The Role of Therapeutic Monitoring of Everolimus in Solid Organ Transplantation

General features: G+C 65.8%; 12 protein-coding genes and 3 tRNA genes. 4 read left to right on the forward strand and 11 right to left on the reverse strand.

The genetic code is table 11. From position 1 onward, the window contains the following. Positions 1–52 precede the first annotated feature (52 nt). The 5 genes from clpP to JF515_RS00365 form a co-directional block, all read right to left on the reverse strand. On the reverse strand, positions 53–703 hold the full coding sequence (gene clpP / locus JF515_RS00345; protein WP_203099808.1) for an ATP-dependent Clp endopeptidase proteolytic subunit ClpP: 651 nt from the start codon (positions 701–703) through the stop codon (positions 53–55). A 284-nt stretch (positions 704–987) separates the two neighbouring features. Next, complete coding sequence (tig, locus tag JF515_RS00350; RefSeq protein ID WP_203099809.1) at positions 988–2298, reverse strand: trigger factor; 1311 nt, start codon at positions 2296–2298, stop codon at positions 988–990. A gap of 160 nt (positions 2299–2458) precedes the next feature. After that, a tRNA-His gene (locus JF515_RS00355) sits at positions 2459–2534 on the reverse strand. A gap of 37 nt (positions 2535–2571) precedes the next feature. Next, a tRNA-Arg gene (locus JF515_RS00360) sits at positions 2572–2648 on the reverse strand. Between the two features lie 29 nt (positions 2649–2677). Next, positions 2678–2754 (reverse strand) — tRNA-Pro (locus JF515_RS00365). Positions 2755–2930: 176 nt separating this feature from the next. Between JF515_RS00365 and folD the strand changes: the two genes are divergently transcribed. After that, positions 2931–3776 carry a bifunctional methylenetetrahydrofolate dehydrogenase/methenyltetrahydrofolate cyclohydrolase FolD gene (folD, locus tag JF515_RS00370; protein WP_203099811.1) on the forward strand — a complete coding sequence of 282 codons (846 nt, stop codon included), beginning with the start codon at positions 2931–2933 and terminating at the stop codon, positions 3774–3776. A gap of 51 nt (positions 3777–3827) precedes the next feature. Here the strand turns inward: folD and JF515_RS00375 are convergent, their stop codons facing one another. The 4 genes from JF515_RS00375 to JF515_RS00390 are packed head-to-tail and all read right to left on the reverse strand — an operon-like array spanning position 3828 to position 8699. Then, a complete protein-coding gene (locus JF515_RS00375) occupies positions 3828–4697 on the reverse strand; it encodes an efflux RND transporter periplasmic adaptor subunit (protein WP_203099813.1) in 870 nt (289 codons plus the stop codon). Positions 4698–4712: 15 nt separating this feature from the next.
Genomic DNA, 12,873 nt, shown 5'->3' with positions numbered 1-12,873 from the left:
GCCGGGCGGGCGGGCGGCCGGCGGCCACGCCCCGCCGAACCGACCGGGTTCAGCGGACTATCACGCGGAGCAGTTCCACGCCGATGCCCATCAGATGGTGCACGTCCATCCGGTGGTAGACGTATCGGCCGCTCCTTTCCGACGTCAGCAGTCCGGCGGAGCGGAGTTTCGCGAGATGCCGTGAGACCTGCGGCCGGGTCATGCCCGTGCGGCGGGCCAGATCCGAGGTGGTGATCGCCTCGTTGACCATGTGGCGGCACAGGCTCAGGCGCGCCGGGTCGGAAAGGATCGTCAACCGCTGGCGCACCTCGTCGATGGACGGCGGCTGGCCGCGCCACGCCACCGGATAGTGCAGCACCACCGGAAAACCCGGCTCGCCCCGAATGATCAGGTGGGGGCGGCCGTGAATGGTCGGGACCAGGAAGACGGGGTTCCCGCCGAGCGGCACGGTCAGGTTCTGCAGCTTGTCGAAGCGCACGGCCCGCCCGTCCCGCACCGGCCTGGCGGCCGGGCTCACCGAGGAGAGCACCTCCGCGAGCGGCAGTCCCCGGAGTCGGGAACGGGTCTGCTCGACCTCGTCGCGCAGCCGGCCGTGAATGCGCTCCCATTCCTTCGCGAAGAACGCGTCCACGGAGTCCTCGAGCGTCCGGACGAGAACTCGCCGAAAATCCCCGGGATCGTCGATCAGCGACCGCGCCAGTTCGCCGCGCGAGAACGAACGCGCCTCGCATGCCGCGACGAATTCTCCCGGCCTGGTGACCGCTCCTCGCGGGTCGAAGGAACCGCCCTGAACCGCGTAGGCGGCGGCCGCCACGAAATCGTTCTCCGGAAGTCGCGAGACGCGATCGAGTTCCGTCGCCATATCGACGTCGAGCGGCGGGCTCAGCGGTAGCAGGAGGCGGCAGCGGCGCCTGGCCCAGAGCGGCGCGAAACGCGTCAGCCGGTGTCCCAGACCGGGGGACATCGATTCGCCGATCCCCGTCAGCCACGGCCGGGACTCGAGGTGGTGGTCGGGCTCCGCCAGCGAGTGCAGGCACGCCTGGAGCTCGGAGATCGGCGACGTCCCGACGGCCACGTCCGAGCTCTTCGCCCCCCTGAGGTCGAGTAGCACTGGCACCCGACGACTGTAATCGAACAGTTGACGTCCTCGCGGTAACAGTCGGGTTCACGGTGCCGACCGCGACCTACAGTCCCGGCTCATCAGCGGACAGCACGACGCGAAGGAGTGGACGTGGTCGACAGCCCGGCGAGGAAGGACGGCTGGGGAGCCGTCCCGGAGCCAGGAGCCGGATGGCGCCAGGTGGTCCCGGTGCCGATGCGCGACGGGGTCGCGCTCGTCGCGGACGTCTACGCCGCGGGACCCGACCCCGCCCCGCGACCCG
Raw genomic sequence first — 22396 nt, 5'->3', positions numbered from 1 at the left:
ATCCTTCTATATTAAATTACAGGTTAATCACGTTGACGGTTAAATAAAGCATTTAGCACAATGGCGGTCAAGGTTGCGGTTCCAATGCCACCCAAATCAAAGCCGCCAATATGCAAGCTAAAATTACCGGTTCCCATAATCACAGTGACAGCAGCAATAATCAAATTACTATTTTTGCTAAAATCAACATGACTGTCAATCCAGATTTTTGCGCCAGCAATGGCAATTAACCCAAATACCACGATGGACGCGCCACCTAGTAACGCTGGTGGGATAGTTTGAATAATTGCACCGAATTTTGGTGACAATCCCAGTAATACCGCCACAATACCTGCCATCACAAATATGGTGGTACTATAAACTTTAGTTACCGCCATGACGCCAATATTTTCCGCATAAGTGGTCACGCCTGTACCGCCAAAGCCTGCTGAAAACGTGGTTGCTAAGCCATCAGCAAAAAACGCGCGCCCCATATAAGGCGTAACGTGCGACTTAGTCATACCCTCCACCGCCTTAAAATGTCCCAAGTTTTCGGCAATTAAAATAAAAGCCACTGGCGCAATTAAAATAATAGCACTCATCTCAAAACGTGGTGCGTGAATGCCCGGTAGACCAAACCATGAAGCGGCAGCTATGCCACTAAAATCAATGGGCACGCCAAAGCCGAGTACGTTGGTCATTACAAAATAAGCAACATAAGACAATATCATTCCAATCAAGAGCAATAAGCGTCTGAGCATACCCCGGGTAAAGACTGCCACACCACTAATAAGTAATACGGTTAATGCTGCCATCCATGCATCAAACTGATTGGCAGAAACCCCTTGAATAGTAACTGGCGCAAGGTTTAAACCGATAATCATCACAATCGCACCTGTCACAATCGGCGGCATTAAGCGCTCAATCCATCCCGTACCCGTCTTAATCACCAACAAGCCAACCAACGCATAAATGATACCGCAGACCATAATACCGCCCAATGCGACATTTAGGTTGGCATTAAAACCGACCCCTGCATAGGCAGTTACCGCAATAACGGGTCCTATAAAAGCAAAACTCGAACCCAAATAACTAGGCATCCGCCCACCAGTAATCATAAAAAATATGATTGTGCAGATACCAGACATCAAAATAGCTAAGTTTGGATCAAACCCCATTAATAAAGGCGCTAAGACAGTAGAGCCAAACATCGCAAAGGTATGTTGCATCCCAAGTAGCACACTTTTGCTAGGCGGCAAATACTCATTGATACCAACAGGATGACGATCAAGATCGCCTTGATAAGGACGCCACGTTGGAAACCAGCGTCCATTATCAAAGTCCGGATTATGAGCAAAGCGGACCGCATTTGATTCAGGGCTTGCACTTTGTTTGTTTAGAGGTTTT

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Everolimus is a novel proliferation signal inhibitor used in immunosuppressive therapies for the prevention of acute and chronic rejection. A role for everolimus drug monitoring has been suggested because of the potential for improving efficacy and reducing adverse effects. Everolimus has proven efficacy for prevention of rejection in adult de novo renal and cardiac transplant recipients. Similar effects have been shown in pediatric renal transplant patients. Several analytic methods are available to quantify everolimus concentrations. A good relationship exists between everolimus concentration and pharmacological response. Mere clinical monitoring of efficacy is insufficient because clinical presentations of graft rejection vary for each patient and are nonspecific. Thus, the authors have used a previously published 9-step decision-making algorithm to evaluate the utility of therapeutic drug monitoring for everolimus. The recommended therapeutic range for everolimus is a trough concentration of 3 to 8 ng/mL, as concentrations over 3 ng/mL have been associated with a decreased incidence of rejection, and concentrations >8 ng/mL with increased toxicity. Everolimus exhibits interindividual pharmacokinetic variability. African American patients have higher apparent clearance, whereas patients with hepatic dysfunction or those on concomitant medications with potent cytochrome P450 (CYP) 3A4 inhibitor or inducer properties have lower or higher apparent clearance, respectively. Solid organ transplant recipients will likely be maintained on immunosuppressant therapy for the life of the graft and/or recipient and thus are likely to benefit from clinical pharmacokinetic monitoring. Based on the available evidence, therapeutic drug monitoring for everolimus may provide additional information on efficacy and safety than sound clinical judgment alone. Patients on everolimus who have problems with absorption, who take concurrent cytochrome P450 inhibitors or inducers, or are noncompliant will attain the greatest benefit from drug monitoring.

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